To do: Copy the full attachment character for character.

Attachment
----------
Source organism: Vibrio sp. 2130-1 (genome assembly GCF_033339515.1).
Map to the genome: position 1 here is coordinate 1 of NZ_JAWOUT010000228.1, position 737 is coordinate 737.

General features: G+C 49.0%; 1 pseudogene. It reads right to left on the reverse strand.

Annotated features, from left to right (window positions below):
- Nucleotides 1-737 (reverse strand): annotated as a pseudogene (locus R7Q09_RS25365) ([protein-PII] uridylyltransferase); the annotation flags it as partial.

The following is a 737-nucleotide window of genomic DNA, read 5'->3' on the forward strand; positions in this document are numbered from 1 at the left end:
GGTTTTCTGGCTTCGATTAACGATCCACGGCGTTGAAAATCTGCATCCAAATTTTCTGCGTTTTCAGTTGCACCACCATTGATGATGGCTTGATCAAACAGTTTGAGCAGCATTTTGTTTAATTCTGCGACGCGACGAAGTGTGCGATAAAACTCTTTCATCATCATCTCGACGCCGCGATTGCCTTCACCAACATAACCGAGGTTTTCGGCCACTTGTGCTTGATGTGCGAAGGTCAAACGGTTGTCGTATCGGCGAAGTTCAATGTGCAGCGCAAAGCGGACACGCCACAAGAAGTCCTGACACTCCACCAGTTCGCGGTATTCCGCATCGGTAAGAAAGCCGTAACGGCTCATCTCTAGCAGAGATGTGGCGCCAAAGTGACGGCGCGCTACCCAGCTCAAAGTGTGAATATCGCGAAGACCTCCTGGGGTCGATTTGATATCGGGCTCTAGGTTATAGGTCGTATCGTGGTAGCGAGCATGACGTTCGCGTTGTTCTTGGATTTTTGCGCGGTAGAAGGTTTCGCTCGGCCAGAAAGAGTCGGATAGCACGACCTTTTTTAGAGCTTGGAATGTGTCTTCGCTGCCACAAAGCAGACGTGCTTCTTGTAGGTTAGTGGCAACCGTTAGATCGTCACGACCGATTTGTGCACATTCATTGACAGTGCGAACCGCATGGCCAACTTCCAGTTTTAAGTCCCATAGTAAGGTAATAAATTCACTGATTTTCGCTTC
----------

Source organism: Vibrio sp. 2130-1 (genome assembly GCF_033339515.1).
Map to the genome: position 1 here is coordinate 1 of NZ_JAWOUT010000228.1, position 737 is coordinate 737.

General features: G+C 49.0%; 1 pseudogene. It reads right to left on the reverse strand.

Annotated features, from left to right (window positions below):
- Nucleotides 1-737 (reverse strand): annotated as a pseudogene (locus R7Q09_RS25365) ([protein-PII] uridylyltransferase); the annotation flags it as partial.

The following is a 737-nucleotide window of genomic DNA, read 5'->3' on the forward strand; positions in this document are numbered from 1 at the left end:
GGTTTTCTGGCTTCGATTAACGATCCACGGCGTTGAAAATCTGCATCCAAATTTTCTGCGTTTTCAGTTGCACCACCATTGATGATGGCTTGATCAAACAGTTTGAGCAGCATTTTGTTTAATTCTGCGACGCGACGAAGTGTGCGATAAAACTCTTTCATCATCATCTCGACGCCGCGATTGCCTTCACCAACATAACCGAGGTTTTCGGCCACTTGTGCTTGATGTGCGAAGGTCAAACGGTTGTCGTATCGGCGAAGTTCAATGTGCAGCGCAAAGCGGACACGCCACAAGAAGTCCTGACACTCCACCAGTTCGCGGTATTCCGCATCGGTAAGAAAGCCGTAACGGCTCATCTCTAGCAGAGATGTGGCGCCAAAGTGACGGCGCGCTACCCAGCTCAAAGTGTGAATATCGCGAAGACCTCCTGGGGTCGATTTGATATCGGGCTCTAGGTTATAGGTCGTATCGTGGTAGCGAGCATGACGTTCGCGTTGTTCTTGGATTTTTGCGCGGTAGAAGGTTTCGCTCGGCCAGAAAGAGTCGGATAGCACGACCTTTTTTAGAGCTTGGAATGTGTCTTCGCTGCCACAAAGCAGACGTGCTTCTTGTAGGTTAGTGGCAACCGTTAGATCGTCACGACCGATTTGTGCACATTCATTGACAGTGCGAACCGCATGGCCAACTTCCAGTTTTAAGTCCCATAGTAAGGTAATAAATTCACTGATTTTCGCTTC